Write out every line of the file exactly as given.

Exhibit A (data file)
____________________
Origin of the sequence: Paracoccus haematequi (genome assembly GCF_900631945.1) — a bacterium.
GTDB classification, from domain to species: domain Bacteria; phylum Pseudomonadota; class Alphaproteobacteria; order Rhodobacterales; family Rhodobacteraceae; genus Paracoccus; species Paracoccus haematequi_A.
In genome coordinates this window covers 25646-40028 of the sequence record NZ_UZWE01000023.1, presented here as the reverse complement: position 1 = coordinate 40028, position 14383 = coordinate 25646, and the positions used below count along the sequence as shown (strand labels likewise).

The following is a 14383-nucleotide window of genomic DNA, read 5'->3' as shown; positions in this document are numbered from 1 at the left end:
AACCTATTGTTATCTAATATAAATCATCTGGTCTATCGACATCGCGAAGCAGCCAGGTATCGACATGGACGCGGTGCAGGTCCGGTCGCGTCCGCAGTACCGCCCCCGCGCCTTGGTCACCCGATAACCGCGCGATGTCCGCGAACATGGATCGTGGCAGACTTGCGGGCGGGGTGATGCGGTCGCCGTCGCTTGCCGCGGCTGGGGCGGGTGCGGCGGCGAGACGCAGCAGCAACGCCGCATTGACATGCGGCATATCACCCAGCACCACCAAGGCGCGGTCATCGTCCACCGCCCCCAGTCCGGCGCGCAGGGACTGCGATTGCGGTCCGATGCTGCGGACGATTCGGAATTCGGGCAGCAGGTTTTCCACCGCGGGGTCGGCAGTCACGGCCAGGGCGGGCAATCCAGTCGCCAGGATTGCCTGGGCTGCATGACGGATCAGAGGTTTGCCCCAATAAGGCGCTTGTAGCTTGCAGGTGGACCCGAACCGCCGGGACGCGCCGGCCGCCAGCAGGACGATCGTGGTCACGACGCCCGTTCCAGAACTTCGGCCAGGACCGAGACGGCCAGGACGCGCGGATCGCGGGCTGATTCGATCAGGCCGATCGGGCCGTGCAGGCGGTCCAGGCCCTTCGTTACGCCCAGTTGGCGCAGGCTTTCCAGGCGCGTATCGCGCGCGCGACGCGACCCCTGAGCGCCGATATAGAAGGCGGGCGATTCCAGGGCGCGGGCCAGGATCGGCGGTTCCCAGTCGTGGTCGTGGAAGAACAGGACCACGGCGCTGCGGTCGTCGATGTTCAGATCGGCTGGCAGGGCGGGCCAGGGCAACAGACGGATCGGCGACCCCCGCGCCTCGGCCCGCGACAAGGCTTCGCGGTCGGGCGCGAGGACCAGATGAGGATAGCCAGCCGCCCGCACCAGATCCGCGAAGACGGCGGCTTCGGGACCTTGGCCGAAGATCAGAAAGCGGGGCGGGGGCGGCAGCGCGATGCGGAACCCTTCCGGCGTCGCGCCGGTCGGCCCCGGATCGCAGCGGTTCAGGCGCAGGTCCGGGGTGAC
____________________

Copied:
Origin of the sequence: Paracoccus haematequi (genome assembly GCF_900631945.1) — a bacterium.
GTDB classification, from domain to species: domain Bacteria; phylum Pseudomonadota; class Alphaproteobacteria; order Rhodobacterales; family Rhodobacteraceae; genus Paracoccus; species Paracoccus haematequi_A.
In genome coordinates this window covers 25646-40028 of the sequence record NZ_UZWE01000023.1, presented here as the reverse complement: position 1 = coordinate 40028, position 14383 = coordinate 25646, and the positions used below count along the sequence as shown (strand labels likewise).

The following is a 14383-nucleotide window of genomic DNA, read 5'->3' as shown; positions in this document are numbered from 1 at the left end:
AACCTATTGTTATCTAATATAAATCATCTGGTCTATCGACATCGCGAAGCAGCCAGGTATCGACATGGACGCGGTGCAGGTCCGGTCGCGTCCGCAGTACCGCCCCCGCGCCTTGGTCACCCGATAACCGCGCGATGTCCGCGAACATGGATCGTGGCAGACTTGCGGGCGGGGTGATGCGGTCGCCGTCGCTTGCCGCGGCTGGGGCGGGTGCGGCGGCGAGACGCAGCAGCAACGCCGCATTGACATGCGGCATATCACCCAGCACCACCAAGGCGCGGTCATCGTCCACCGCCCCCAGTCCGGCGCGCAGGGACTGCGATTGCGGTCCGATGCTGCGGACGATTCGGAATTCGGGCAGCAGGTTTTCCACCGCGGGGTCGGCAGTCACGGCCAGGGCGGGCAATCCAGTCGCCAGGATTGCCTGGGCTGCATGACGGATCAGAGGTTTGCCCCAATAAGGCGCTTGTAGCTTGCAGGTGGACCCGAACCGCCGGGACGCGCCGGCCGCCAGCAGGACGATCGTGGTCACGACGCCCGTTCCAGAACTTCGGCCAGGACCGAGACGGCCAGGACGCGCGGATCGCGGGCTGATTCGATCAGGCCGATCGGGCCGTGCAGGCGGTCCAGGCCCTTCGTTACGCCCAGTTGGCGCAGGCTTTCCAGGCGCGTATCGCGCGCGCGACGCGACCCCTGAGCGCCGATATAGAAGGCGGGCGATTCCAGGGCGCGGGCCAGGATCGGCGGTTCCCAGTCGTGGTCGTGGAAGAACAGGACCACGGCGCTGCGGTCGTCGATGTTCAGATCGGCTGGCAGGGCGGGCCAGGGCAACAGACGGATCGGCGACCCCCGCGCCTCGGCCCGCGACAAGGCTTCGCGGTCGGGCGCGAGGACCAGATGAGGATAGCCAGCCGCCCGCACCAGATCCGCGAAGACGGCGGCTTCGGGACCTTGGCCGAAGATCAGAAAGCGGGGCGGGGGCGGCAGCGCGATGCGGAACCCTTCCGGCGTCGCGCCGGTCGGCCCCGGATCGCAGCGGTTCAGGCGCAGGTCCGGGGTGAC